Skip to main content

Developing a portfolio mindset

By November 12, 2008February 29th, 2024Active Investor Psychology secrets, Uncategorized

The vast majority of equity investors tend to focus on developing their skills in individual stock selection, which is a difficult and time consuming endeavour. Not only that, but it is also an extremely difficult and inefficient way to increase wealth. Whilst we have all heard the stories of the “bloke next door who made a fortune buying XYZ stock at 40 cents and sold it at $10.00”, the reality is these situations are few and far between. They often occur as much as a result of luck as of any specific trading strategy, or because they happen to be privy to some market information that may not be known to the vast majority of market participants. (We also do not hear about the picks that were disastrous!)

Two of the main reasons that most active investors fail in their endeavours to grow their capital through a ‘stock picking mentality’ are:

1. Placing too much emphasis on individual trades and
2. Not persisting with strategies that they start using.

Because investors have difficulty persisting with, or rather, remaining consistent in their execution of particular strategies, they are not successful in the markets over sustained periods of time. “I tried that once and it didn’t work!” or “It worked for a while!” are their claims to anyone prepared to listen to their negative anecdotes.

Part of the reason that they do not persist and the main reason that they fail with active investing is their inability to raise their thinking threshold to investing at the portfolio level. They operate at the ‘stock picking’ level, putting all their energy and time into trying to pick a winner or more appropriately, trying NOT to pick a loser!

Successful active investors raise their level of thinking to the ‘big picture’ level, that is, the portfolio level. Practically this is done by focusing on the overall equity curve rather than individual trades. The outcome of individual trades is of no concern to the successful active investor who objectively defines entry and exit points to individual trades regardless of whether the previous individual trades were winners or losers. They have this mindset because they know and fully accept, as a part of who they are, where profit and loss trades fit into their overall big-picture trading approach.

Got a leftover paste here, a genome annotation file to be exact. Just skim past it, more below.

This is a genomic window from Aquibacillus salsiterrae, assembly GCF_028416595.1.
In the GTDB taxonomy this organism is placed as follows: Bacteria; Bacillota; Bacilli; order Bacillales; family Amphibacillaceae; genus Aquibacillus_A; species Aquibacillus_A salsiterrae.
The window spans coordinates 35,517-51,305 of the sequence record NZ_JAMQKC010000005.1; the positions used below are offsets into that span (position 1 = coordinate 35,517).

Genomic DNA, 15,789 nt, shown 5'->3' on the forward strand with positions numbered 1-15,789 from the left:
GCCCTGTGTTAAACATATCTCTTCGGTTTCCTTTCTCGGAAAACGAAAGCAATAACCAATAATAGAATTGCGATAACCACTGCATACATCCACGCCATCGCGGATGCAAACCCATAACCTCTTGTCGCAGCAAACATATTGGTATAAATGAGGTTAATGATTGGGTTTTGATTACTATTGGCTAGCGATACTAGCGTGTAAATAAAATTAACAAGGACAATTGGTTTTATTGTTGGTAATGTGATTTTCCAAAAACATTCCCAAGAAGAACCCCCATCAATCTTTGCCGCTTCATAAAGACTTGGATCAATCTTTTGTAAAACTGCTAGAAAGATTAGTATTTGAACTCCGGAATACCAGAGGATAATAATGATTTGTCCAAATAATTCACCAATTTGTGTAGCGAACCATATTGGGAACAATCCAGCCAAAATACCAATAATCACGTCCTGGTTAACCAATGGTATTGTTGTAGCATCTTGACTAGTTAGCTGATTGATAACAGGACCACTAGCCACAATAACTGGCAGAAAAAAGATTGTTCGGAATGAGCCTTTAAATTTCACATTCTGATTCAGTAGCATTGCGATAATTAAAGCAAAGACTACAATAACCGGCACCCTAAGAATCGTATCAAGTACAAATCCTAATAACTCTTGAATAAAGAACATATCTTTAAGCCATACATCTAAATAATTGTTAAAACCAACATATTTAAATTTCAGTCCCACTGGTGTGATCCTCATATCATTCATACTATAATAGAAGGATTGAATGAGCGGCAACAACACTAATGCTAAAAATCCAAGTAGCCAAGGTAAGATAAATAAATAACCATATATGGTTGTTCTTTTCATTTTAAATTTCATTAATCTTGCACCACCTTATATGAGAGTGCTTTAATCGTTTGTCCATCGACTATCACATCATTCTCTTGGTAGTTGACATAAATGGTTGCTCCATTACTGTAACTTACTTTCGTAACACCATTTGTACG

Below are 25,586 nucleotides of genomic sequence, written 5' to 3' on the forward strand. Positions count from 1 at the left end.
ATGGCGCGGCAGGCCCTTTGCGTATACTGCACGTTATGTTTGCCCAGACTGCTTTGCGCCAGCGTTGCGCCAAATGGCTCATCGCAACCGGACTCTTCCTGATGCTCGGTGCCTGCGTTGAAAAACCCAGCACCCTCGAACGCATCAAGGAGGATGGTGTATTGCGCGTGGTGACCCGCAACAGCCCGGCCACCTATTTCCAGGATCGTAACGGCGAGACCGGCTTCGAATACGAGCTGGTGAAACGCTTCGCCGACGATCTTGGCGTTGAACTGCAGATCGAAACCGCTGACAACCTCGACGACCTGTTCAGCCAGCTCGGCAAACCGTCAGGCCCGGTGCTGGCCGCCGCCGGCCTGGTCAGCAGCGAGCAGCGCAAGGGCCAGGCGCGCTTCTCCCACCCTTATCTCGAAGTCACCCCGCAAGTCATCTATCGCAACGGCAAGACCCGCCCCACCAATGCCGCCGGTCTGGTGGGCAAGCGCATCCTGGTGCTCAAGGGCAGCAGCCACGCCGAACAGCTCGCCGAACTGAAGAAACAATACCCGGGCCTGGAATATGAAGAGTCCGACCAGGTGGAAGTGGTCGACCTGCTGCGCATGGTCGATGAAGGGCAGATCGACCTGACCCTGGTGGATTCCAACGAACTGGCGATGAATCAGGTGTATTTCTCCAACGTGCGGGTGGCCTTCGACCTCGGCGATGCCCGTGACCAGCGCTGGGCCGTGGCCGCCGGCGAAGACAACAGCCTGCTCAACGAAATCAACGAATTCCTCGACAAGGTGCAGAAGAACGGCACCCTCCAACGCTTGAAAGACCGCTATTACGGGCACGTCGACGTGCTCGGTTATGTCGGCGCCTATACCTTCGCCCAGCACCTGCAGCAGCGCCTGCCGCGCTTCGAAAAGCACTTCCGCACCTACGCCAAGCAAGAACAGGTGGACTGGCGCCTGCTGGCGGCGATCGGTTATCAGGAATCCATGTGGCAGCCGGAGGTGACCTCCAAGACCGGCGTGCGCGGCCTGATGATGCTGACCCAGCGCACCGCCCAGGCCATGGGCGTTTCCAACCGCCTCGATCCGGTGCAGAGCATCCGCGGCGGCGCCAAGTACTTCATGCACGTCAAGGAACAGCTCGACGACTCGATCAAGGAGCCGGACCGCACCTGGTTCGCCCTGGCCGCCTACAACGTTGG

They focus on the outcome of the combination of trades over a large sample over a long period of time. This is their edge in the market. The larger the sample, the higher the statistical reliability is of achieving the outcome of a researched edge. The equity curve that results from the large sample of trades is what is of utmost importance to the consistently successful active investor.

Developing a mindset that allows you to focus on the overall performance of your trading strategy over a long period of time requires a significant change in thinking for the majority of traders and investors. The results of individual trades need to be seen in the context of overall portfolio performance over a large trade sample. In the long run, the results of individual trades will be long forgotten as the equity curve of the trading system increases in value.

By placing less emphasis on individual stock selection and concentrating instead on the selection of a robust trading system, the investor comes to realise that no system will always work across all market conditions all the time. What becomes more relevant is the need to develop a mindset of acceptance of this fact. And an understanding that a system with a defined and consistent ‘edge’ in the market will be far more profitable over the long term than the majority of attempts to “pick’ stocks on an individual basis. Trading systems that have a positive win:loss ratio coupled with a positive expectancy will always outperform the overall market over the long term.

Those investors that have developed this mindset also know and accept that the system will have times when it is out of sync with the market. In SPA3‘s case, money management rules reduce a portfolio’s exposure by taking investors into cash. New entry points become somewhat limited due to the SPA3 criteria not being met in the medium term. During this time it is important to remain focused and not be dragged into the negativity that will begin creeping into the financial press and the psyche of the vast, uneducated, and unprepared majority of so-called investors.

So, my question to you is “Are you concerned about the outcome of each individual trade, or do you trade with a set of well-defined unambiguous rules that you trust will deliver an equity curve that will handsomely outperform the market index regardless of the outcome of individual trades?”


Leave a Reply